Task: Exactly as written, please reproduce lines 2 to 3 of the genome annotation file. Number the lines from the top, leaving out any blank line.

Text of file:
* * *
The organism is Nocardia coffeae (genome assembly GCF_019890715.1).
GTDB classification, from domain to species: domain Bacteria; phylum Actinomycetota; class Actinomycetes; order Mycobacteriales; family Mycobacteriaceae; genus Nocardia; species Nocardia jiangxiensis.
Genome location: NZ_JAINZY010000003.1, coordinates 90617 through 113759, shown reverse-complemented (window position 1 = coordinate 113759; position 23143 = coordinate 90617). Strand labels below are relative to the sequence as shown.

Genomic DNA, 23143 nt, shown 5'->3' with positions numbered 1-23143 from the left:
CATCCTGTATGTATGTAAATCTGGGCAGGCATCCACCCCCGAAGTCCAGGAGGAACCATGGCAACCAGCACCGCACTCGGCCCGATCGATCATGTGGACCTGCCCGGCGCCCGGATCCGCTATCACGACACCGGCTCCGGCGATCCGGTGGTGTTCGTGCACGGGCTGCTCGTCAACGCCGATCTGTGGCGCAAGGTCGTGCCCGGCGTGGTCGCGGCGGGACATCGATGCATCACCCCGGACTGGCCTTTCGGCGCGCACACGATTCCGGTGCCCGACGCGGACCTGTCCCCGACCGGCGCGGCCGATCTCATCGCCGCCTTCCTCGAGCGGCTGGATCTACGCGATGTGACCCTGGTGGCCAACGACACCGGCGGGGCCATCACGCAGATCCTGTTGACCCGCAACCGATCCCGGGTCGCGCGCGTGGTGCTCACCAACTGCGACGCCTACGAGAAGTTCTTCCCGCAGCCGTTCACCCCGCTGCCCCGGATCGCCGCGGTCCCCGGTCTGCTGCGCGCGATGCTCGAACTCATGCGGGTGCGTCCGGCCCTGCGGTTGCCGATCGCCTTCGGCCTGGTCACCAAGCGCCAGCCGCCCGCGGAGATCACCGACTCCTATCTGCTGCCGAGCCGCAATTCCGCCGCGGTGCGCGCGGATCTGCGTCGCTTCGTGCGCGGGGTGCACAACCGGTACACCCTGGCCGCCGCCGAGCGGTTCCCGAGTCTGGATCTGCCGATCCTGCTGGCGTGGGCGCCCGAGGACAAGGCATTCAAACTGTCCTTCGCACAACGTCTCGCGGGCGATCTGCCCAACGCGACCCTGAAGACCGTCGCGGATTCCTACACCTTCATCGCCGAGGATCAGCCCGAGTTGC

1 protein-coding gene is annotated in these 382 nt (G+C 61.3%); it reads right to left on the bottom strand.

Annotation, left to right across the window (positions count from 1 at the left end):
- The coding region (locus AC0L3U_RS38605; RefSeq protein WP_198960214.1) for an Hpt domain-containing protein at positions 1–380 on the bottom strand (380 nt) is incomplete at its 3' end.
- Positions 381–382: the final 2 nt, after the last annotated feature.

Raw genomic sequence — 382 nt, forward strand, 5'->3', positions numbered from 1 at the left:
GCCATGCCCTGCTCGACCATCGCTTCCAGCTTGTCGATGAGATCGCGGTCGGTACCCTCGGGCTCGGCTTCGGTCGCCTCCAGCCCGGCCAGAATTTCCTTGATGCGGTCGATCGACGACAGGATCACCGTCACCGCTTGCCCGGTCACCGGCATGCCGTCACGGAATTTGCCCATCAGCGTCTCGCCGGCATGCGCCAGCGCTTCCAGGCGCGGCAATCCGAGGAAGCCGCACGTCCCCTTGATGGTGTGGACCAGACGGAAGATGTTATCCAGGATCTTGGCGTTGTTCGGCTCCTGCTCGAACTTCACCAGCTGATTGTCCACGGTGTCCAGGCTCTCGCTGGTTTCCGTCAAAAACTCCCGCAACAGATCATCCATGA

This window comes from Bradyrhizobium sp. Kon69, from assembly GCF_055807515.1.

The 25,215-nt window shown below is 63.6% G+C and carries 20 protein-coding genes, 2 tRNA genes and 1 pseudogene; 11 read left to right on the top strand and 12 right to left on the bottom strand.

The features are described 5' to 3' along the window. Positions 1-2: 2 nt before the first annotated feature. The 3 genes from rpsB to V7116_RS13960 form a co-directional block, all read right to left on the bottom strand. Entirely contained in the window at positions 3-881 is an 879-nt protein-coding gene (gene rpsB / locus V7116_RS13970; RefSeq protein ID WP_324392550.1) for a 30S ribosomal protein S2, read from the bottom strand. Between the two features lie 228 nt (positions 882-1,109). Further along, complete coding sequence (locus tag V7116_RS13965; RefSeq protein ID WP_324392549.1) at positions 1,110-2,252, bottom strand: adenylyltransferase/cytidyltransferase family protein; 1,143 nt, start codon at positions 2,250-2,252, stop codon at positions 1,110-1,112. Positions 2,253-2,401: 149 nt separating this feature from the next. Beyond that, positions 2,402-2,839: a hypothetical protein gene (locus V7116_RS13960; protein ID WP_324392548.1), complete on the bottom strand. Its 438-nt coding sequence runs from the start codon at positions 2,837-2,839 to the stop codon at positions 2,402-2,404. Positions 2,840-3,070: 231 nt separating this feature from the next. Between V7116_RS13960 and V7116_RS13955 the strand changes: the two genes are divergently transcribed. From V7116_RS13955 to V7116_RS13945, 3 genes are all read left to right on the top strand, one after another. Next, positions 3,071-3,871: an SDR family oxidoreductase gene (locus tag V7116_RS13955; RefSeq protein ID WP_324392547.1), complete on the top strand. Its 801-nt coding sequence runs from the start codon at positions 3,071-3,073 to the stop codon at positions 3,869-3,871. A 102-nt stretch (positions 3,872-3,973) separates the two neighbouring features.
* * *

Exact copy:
GTDB classification, from domain to species: domain Bacteria; phylum Actinomycetota; class Actinomycetes; order Mycobacteriales; family Mycobacteriaceae; genus Nocardia; species Nocardia jiangxiensis.
Genome location: NZ_JAINZY010000003.1, coordinates 90617 through 113759, shown reverse-complemented (window position 1 = coordinate 113759; position 23143 = coordinate 90617). Strand labels below are relative to the sequence as shown.